Today, computer chips and other microelectronic devices are made by optical and electron-beam lithography, which are used to pattern organic resists. However, the problem is that these techniques do not work very well for making structures smaller than 30 nm because of so-called "proximity effects". This is where the electron or optical beams begin to encroach on nearby, unwanted areas in the resist, which leads to certain areas being unintentionally exposed, and a larger final pattern.

Armin Knoll and colleagues at IBM in Zurich, Switzerland, and their colleagues in Almaden, California, and Yorktown Heights, New York, have now developed a new method that overcomes this problem. Their scanning probe lithography technique employs a heated nanotip to locally evaporate material from a thin film of organic glass (Sciencexpress 1187851). The nanopatterns produced can then be transferred to silicon – the most widely used electronic material – using standard nanofabrication techniques. "Being able to transfer patterns in this way opens up new prospects for fabricating nanosized electronics and objects in fields ranging from future chip technology and optoelectronics, to medicine and life sciences," say the researchers.

The tip is 500 nm long and a few nanometres wide at its apex. It is attached to a cantilever that scans the surface of the substrate with an accuracy of just 1 nm. By applying heat and force, the tip can remove substrate material based on predefined patterns, rather like a "nanomilling" machine, says Knoll.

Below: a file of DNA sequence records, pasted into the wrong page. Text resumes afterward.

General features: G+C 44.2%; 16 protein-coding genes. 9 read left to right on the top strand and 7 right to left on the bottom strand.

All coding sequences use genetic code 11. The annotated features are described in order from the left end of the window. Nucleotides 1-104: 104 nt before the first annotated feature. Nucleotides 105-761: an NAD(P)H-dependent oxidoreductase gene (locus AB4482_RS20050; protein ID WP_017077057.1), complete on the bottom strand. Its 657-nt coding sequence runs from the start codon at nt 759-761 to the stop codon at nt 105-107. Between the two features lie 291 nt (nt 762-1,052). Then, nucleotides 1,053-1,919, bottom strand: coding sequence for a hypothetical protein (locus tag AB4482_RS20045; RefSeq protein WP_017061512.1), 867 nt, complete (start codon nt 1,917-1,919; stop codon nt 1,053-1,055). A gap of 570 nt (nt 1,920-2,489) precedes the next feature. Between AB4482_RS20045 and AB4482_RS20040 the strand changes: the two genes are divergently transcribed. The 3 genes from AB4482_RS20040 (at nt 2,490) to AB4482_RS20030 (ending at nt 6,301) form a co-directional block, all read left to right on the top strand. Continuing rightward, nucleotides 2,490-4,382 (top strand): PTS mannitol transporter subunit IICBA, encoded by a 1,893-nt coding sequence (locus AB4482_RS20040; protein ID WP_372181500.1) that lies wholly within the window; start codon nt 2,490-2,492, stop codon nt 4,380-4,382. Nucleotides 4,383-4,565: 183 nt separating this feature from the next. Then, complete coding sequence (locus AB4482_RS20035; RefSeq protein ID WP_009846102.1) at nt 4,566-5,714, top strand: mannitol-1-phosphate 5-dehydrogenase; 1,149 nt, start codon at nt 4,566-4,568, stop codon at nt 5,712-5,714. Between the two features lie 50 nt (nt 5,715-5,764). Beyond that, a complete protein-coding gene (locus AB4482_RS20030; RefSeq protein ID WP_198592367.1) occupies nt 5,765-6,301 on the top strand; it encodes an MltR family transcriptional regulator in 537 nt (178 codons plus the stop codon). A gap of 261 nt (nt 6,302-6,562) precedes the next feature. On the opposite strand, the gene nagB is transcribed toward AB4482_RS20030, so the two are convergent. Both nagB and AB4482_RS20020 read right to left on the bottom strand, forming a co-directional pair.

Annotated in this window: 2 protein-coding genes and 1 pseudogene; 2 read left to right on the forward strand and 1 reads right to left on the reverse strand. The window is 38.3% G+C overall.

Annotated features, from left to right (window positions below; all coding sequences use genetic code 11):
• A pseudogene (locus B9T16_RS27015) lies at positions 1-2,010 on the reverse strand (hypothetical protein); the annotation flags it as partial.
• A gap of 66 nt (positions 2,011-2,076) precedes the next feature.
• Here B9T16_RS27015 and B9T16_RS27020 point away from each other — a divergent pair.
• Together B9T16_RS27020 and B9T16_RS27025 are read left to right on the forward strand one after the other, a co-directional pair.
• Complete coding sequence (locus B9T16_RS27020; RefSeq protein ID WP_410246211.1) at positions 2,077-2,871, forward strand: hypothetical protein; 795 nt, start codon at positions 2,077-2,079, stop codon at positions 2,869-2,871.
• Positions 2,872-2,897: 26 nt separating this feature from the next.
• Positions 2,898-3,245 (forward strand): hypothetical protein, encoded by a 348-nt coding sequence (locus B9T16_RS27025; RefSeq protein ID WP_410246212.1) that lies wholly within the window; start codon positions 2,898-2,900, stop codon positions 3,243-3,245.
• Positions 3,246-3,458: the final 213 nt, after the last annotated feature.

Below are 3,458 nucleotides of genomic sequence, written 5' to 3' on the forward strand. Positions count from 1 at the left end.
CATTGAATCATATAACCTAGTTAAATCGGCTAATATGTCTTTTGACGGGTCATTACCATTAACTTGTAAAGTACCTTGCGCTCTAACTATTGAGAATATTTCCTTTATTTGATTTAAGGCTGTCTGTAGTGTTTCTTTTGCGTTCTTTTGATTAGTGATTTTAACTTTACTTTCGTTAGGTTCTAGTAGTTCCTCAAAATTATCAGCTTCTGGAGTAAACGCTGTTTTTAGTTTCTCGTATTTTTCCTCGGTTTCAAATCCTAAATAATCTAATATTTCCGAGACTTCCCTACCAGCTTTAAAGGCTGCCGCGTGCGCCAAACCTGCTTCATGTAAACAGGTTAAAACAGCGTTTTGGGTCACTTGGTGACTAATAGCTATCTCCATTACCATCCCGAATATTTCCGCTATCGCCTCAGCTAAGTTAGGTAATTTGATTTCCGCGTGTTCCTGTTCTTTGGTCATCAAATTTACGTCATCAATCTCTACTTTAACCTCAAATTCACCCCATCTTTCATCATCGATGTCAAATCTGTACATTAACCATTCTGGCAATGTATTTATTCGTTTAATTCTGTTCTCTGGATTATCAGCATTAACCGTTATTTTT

The IBM team chose to use organic glass in its proof-of principle experiment because the bonds between the molecules in this material can be easily broken at the temperatures of the tip (300–500 °C).

The new technique is also cheaper than e-beam lithography because it uses less power and can sit happily on a bench top – as opposed to electron-beam machines, which are much bulkier devices. It can be used to make 2D patterns or 3D "sculptures" by successive rounds of etching. Indeed, the same team previously showed that they could fashion a 25 nm high 3D replica of the Matterhorn, the famous Swiss mountain that is 4478 m high, in molecular glass. This represents a scale of 1:5 billion (1 nm in the replica corresponds to 57 m).

The researchers have also made the tiniest 3D map of the world ever using a tip at higher temperatures of 700 °C. They were able to produce the map in just a couple of minutes (Advanced Materials upcoming).

The team now hopes to take its technology to market and make it widely available to university researchers too. "This will also help to develop the tech further and enlarge its potential applications," Knoll told nanotechweb.org. The researchers also plan to improve the technique so that it can etch even smaller and deeper patterns, while operating faster.